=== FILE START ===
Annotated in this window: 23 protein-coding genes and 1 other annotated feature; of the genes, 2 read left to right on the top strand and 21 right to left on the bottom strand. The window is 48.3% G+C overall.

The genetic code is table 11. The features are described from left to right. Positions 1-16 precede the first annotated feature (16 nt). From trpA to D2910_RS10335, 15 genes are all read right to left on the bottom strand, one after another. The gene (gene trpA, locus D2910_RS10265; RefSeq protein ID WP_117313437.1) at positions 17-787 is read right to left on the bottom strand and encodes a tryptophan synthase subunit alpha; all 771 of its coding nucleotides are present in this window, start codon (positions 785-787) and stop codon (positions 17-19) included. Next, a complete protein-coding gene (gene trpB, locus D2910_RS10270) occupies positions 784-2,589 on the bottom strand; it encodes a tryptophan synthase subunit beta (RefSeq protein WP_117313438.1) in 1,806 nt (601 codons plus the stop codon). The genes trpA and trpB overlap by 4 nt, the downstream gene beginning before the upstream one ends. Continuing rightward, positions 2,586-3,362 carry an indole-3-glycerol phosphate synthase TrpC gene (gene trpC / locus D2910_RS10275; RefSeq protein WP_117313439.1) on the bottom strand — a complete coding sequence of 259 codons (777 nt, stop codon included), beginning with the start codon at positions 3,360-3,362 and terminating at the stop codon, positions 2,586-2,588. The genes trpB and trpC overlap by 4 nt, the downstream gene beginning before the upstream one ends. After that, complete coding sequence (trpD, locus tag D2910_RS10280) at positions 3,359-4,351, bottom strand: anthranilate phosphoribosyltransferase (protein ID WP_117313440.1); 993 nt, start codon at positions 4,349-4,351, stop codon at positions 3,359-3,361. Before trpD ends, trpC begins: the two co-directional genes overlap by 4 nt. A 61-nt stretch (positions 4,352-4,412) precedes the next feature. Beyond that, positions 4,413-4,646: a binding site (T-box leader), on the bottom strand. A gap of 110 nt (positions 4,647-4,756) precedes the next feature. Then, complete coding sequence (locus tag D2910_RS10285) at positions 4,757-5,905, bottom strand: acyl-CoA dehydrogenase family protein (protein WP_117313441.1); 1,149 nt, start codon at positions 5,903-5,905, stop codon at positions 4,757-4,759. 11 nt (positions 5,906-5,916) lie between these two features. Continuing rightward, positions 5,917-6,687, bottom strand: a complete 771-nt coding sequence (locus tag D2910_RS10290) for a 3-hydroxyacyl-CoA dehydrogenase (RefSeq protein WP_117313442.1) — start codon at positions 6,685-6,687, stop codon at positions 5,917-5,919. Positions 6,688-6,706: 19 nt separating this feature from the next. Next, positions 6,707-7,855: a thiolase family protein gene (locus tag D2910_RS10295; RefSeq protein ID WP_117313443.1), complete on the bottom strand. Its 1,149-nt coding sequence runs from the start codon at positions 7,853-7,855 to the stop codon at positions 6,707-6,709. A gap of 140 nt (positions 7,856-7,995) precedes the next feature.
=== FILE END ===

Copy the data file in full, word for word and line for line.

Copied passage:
Annotated in this window: 23 protein-coding genes and 1 other annotated feature; of the genes, 2 read left to right on the top strand and 21 right to left on the bottom strand. The window is 48.3% G+C overall.

The genetic code is table 11. The features are described from left to right. Positions 1-16 precede the first annotated feature (16 nt). From trpA to D2910_RS10335, 15 genes are all read right to left on the bottom strand, one after another. The gene (gene trpA, locus D2910_RS10265; RefSeq protein ID WP_117313437.1) at positions 17-787 is read right to left on the bottom strand and encodes a tryptophan synthase subunit alpha; all 771 of its coding nucleotides are present in this window, start codon (positions 785-787) and stop codon (positions 17-19) included. Next, a complete protein-coding gene (gene trpB, locus D2910_RS10270) occupies positions 784-2,589 on the bottom strand; it encodes a tryptophan synthase subunit beta (RefSeq protein WP_117313438.1) in 1,806 nt (601 codons plus the stop codon). The genes trpA and trpB overlap by 4 nt, the downstream gene beginning before the upstream one ends. Continuing rightward, positions 2,586-3,362 carry an indole-3-glycerol phosphate synthase TrpC gene (gene trpC / locus D2910_RS10275; RefSeq protein WP_117313439.1) on the bottom strand — a complete coding sequence of 259 codons (777 nt, stop codon included), beginning with the start codon at positions 3,360-3,362 and terminating at the stop codon, positions 2,586-2,588. The genes trpB and trpC overlap by 4 nt, the downstream gene beginning before the upstream one ends. After that, complete coding sequence (trpD, locus tag D2910_RS10280) at positions 3,359-4,351, bottom strand: anthranilate phosphoribosyltransferase (protein ID WP_117313440.1); 993 nt, start codon at positions 4,349-4,351, stop codon at positions 3,359-3,361. Before trpD ends, trpC begins: the two co-directional genes overlap by 4 nt. A 61-nt stretch (positions 4,352-4,412) precedes the next feature. Beyond that, positions 4,413-4,646: a binding site (T-box leader), on the bottom strand. A gap of 110 nt (positions 4,647-4,756) precedes the next feature. Then, complete coding sequence (locus tag D2910_RS10285) at positions 4,757-5,905, bottom strand: acyl-CoA dehydrogenase family protein (protein WP_117313441.1); 1,149 nt, start codon at positions 5,903-5,905, stop codon at positions 4,757-4,759. 11 nt (positions 5,906-5,916) lie between these two features. Continuing rightward, positions 5,917-6,687, bottom strand: a complete 771-nt coding sequence (locus tag D2910_RS10290) for a 3-hydroxyacyl-CoA dehydrogenase (RefSeq protein WP_117313442.1) — start codon at positions 6,685-6,687, stop codon at positions 5,917-5,919. Positions 6,688-6,706: 19 nt separating this feature from the next. Next, positions 6,707-7,855: a thiolase family protein gene (locus tag D2910_RS10295; RefSeq protein ID WP_117313443.1), complete on the bottom strand. Its 1,149-nt coding sequence runs from the start codon at positions 7,853-7,855 to the stop codon at positions 6,707-6,709. A gap of 140 nt (positions 7,856-7,995) precedes the next feature.